Dear Carolyn: We just returned from a week at the lake with our two grown kids, their significant others, and other family members from both sides. This is the third year we’ve set up this family vacation, and we want to do it next year — minus my husband’s brother and wife. They love this week and look forward to it, but the rest of us find them harder and harder to take.
One issue is the tension between them, which has escalated over the years. They argue a lot, even with grandkids around. He occasionally throws in nasty comments (“of course I didn’t want to see your son at my party — I wish he had never been born”). They seemingly have no filters.
The other issue is that she talks nonstop, to the point that people look for ways to escape. I spent an hour each day napping or reading, but that wasn’t quite enough.
We find the five- or six-bedroom house to rent and foot the bill. Our main goal is to spend time with our kids, and they appreciate it. We don’t ask anyone to split the cost, although some insist on contributing.
My husband is the one suggesting we not include them next time, but his strategy is to lie about it — just say we’re not renting a place next year. I can’t quite agree to that plan, but I’m clueless how to proceed. The expectation of being included is there — my sis-in-law suggested we rent a place for two weeks!
Carolyn says: Your husband’s suggestion doesn’t surprise me, given that he and his brother presumably had the same emotional tutor. Sad.
Lying and gathering without them are awful. Flat-out. They will find out somehow, because people always do, and then what? They’re hurt; you’re busted taking the low road; your in-laws are weighed down with the prospect of their lives ending as their children barely speak.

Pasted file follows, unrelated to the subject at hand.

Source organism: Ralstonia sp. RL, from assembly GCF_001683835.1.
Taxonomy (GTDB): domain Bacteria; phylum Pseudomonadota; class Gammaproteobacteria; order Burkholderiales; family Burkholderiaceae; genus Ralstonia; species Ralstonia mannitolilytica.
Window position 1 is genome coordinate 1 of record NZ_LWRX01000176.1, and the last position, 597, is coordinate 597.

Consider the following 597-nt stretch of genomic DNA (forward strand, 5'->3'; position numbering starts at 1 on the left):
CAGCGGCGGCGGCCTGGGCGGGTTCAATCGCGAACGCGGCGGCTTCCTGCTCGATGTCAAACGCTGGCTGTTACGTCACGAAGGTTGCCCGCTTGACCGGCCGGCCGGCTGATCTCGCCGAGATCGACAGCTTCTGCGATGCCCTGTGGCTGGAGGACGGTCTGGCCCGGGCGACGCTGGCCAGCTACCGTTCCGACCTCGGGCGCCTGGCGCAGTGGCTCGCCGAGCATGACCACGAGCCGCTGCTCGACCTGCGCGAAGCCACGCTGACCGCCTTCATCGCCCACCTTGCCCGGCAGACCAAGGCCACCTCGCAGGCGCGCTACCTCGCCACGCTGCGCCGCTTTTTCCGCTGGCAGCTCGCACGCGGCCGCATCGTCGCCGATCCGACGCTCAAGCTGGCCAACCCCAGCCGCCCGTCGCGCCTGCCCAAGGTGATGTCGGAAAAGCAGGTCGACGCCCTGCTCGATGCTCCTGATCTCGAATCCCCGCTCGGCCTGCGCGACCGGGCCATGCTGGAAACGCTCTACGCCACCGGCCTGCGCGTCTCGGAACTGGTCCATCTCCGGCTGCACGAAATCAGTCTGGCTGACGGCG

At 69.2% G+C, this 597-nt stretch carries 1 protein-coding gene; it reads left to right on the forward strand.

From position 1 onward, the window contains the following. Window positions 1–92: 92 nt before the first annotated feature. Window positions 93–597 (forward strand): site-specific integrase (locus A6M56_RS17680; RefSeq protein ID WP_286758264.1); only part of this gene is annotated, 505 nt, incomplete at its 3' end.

Going this route is especially awful when three high roads start here.
First, you can limit next year’s vacation to immediate family, and explain to everyone that the big house and big gathering stress you out. It preserves the part of your gathering you value most; it’s the way to be exclusive without being hurtful, and it’s the truth, albeit an incomplete one. This forces no one to pretend a weeklong party in a six-bedroom house didn’t actually happen. And, it buys time; maybe by summer 2017 this couple will have resolved things one way or another.
The second road is for your husband to tell his brother, with apologies for prying, that he’s concerned about the escalation of hostility between Brother and Wife, and he’s available for listening. Watching a couple unravel and caring only to the extent that it affects your vacation is not humanity at its finest.
The third road is one that — admittedly, I’m assuming — you all bypassed on prior trips: Speak up. “Please find another way to resolve this; there are kids here.” Or, “I don’t allow talk like that in our home.”
It’s not mean — it’s compassionate. People often don’t know how ugly things have gotten till people who love them hold a mirror right in their line of sight. Have the courage to do that, someone, please.
E-mail Carolyn Hax at tellme@wash post.com, or chat with her at 11 a.m. Friday at washingtonpost.com.